- Retail stocks lose more ground the the wake of President Trump's threat to apply 10% tariffs on the remaining $300 billion worth of Chinese imports.
- Many retailers let trade groups speak for them, but Columbia Sportswear CEO Tim Boyle spoke out about the threat, saying tariffs are "a disaster for the American economy, employers and consumers."
- Companies have been making contingency plans over the past year in the event the tariffs were put in place.
Retail stocks slid further Friday, a day after they buckled as a dreaded fourth round of tariffs moved swiftly from a possibility to a near reality with a tweet storm.
President Donald Trump tweeted Thursday that on Sept. 1, the U.S. will add a 10% tariff on the remaining $300 billion worth of Chinese imports that had been spared duties.
Many consumer products — including clothing, shoes and electronics — had been spared from the last three rounds of tariffs. But the remaining $300 billion of China-made goods are now targeted.
Most retailers are letting lobby groups speak on their behalf on the issue as investors wait for earnings, but not all.
"Let's not tank the economy with the misguided conception that trade wars are fun," Columbia Sportswear CEO Tim Boyle said in a statement.
Tariffs are "a disaster for the American economy, employers and consumers," he continued, adding that his company and others "will be forced to raise prices."
Shares of Best Buy shed almost 11% Thursday, and slipped a bit further Friday before turning positive in the afternoon. Until now, the consumer electronics retailer has said, tariffs impacted around 7% of the total cost of goods sold.
When analysts asked executives to define the impact if a fourth round of tariffs were levied, then-CEO Hubert Joly said: "While we understand List 4 as proposed is comprised of many consumer items, including many electronics, we think it is premature to speculate on the impact of further tariffs, as it is unclear whether List 4 will actually be implemented, what products would ultimately be included, at what rate, and when."
Shoe-maker Steve Madden shares shed more than 9% Thursday, and tumbled another 2.6% on Friday. Madden is on a number of analysts' watch lists as a name that could be particularly hard hit if tariffs are levied on shoes. Piper Jaffray estimates 94% of Madden's manufacturing is done in China.
A whopping 70% of shoes sold in the U.S. comes from China, according to the Footwear Distributors & Retailers of America, an industry organization with more than 500 members including Madden.
Department stores, including Macy's, Kohl's and Nordstrom, were among the carnage on Thursday, but were about flat on Friday. All three sell a mix of national brands like Nike and Ralph Lauren along with their own private label and exclusive merchandise. While department stores will see categories previously excluded from recent tariffs like apparel now subject to the extra duties, at least for the national brands there may be some level of splitting the higher costs between the vendors and the department stores.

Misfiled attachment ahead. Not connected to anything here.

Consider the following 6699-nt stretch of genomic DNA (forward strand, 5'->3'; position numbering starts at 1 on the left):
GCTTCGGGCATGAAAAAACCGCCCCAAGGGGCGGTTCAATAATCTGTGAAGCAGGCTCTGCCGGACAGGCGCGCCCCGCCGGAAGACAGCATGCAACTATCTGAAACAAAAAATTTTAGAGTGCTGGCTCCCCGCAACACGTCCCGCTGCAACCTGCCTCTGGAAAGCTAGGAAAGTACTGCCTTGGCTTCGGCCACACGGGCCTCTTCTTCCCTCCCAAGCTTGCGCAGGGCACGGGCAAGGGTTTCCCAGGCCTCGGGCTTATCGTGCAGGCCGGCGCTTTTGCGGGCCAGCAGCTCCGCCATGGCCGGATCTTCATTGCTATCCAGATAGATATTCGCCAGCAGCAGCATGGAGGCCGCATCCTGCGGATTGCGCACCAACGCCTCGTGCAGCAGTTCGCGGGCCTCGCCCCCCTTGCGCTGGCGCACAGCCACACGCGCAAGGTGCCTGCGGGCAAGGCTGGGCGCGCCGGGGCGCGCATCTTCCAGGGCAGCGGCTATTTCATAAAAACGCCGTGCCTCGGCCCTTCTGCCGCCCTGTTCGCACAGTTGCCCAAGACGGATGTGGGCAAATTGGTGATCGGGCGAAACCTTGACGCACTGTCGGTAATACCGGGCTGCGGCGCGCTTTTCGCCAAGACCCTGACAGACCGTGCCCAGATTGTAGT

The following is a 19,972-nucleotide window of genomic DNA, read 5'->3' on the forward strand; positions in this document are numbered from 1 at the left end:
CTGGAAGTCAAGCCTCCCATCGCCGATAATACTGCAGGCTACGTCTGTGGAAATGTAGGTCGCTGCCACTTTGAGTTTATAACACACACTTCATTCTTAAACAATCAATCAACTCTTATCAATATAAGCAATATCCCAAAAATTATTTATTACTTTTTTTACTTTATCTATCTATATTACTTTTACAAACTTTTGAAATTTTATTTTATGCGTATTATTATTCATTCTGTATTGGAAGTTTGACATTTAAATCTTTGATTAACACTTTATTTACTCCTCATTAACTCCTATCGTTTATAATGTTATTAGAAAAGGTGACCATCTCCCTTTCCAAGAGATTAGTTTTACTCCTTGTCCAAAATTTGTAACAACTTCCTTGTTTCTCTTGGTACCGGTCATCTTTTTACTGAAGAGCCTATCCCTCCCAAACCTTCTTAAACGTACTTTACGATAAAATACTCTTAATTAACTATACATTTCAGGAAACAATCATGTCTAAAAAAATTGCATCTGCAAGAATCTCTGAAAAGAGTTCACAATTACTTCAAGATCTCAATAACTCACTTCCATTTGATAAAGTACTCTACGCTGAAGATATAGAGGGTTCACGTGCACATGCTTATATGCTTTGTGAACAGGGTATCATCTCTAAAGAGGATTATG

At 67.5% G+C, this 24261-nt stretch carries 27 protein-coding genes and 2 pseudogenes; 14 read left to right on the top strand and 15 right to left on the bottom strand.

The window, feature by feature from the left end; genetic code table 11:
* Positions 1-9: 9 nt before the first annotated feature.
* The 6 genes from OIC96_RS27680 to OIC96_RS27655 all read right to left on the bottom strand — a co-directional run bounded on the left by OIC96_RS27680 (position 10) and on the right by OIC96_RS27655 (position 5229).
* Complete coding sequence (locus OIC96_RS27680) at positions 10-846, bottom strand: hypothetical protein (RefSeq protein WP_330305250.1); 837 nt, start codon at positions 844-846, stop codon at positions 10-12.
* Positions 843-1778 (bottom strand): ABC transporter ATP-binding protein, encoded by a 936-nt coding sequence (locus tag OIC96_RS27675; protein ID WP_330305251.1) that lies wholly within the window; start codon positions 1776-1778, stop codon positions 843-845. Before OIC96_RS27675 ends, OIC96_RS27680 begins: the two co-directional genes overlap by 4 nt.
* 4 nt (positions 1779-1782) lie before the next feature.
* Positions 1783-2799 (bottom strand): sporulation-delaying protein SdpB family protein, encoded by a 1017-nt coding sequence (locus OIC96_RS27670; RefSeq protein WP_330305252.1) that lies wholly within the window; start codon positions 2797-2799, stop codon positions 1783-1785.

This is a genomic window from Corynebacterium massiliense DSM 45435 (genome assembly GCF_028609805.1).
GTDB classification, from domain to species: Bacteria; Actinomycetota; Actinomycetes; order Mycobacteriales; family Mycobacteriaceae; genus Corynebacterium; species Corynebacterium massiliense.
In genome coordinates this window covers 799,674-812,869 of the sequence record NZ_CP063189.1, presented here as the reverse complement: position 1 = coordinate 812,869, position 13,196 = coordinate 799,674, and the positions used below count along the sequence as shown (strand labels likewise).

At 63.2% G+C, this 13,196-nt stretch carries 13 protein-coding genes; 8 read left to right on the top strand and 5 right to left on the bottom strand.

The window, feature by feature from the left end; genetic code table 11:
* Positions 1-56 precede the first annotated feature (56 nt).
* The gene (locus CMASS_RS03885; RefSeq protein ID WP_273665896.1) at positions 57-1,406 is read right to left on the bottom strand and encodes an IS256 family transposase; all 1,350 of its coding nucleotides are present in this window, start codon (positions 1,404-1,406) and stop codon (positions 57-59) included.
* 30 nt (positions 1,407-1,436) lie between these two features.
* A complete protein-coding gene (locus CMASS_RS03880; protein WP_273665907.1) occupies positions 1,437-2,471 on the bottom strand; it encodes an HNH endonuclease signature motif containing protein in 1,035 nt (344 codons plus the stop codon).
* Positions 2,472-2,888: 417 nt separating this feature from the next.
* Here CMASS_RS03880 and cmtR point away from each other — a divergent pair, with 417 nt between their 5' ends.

Macy's had said it has mitigation strategies in place, and each category is being looked at individually. When it comes to price increases, the retailer has said it will hold prices on some products, likely those that are more elastic. In other cases, prices will rise. Home Depot is employing a similar strategy.
Cowen & Company estimates Gap and L Brands have around 20% sourcing exposure to China. Both retailers are mostly vertically integrated, meaning the goods sold are manufactured just for their own brands, which means there aren't vendors to help absorb, or split, the higher costs from tariffs.
But even retailers with lower exposure to Chinese manufacturing, like Coach and Kate Spade owner Tapestry and Michael Kors' parent Capri Holdings sold off sharply in reaction to pending tariffs. Tapestry shares were up less than 1% on Friday, while Capri slipped 2.7%.
Many retailers have been working on diversifying supply chains outside of China for years, and in many cases have tried to accelerate those plans when possible over the last year. Still, more U.S. sold apparel is made in China than anywhere else. In 2018, 42% of all U.S.-sold apparel was made in China, according to the American Apparel & Footwear Association.
RH is one of the retailers that has been looking at production outside of China. In a statement Thursday, the company formerly known as Restoration Hardware, said it is evaluating "multiple sourcing alternatives outside of China" and "expects no impact" to its current fiscal year or next year from the new tariffs.
The furniture seller said the categories subject to the Sept. 1 tariffs make up less than 1% of its total inventory receipts for fiscal year 2019 and less than 2% of anticipated inventory for fiscal 2020. RH shared closed down more than 2% Thursday, and flat Friday.
"We are disappointed the administration is doubling down on a flawed tariff strategy that is already slowing U.S. economic growth, creating uncertainty and discouraging investment," said David French, senior vice president for government relations at the National Retail Federation. "The tariffs imposed over the past year haven't worked."
"American families shouldn't be a pawn in this trade war" Hun Quach said in a statement from the Retail Industry Leaders Association.
Rick Helfenbein, CEO and president of the American Apparel & Footwear Association, called the president's announcement "truly shocking."
"The fact that this tweet comes after only one meeting with the Chinese delegation following the resumption of talks is extremely concerning," Helfenbein said.